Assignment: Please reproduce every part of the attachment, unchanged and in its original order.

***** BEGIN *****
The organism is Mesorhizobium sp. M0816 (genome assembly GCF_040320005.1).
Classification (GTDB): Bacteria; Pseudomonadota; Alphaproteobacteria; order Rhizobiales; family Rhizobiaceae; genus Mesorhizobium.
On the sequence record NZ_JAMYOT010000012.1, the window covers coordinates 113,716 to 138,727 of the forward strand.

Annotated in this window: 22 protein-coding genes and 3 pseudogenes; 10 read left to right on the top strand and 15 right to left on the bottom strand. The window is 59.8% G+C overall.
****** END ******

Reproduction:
The organism is Mesorhizobium sp. M0816 (genome assembly GCF_040320005.1).
Classification (GTDB): Bacteria; Pseudomonadota; Alphaproteobacteria; order Rhizobiales; family Rhizobiaceae; genus Mesorhizobium.
On the sequence record NZ_JAMYOT010000012.1, the window covers coordinates 113,716 to 138,727 of the forward strand.

Annotated in this window: 22 protein-coding genes and 3 pseudogenes; 10 read left to right on the top strand and 15 right to left on the bottom strand. The window is 59.8% G+C overall.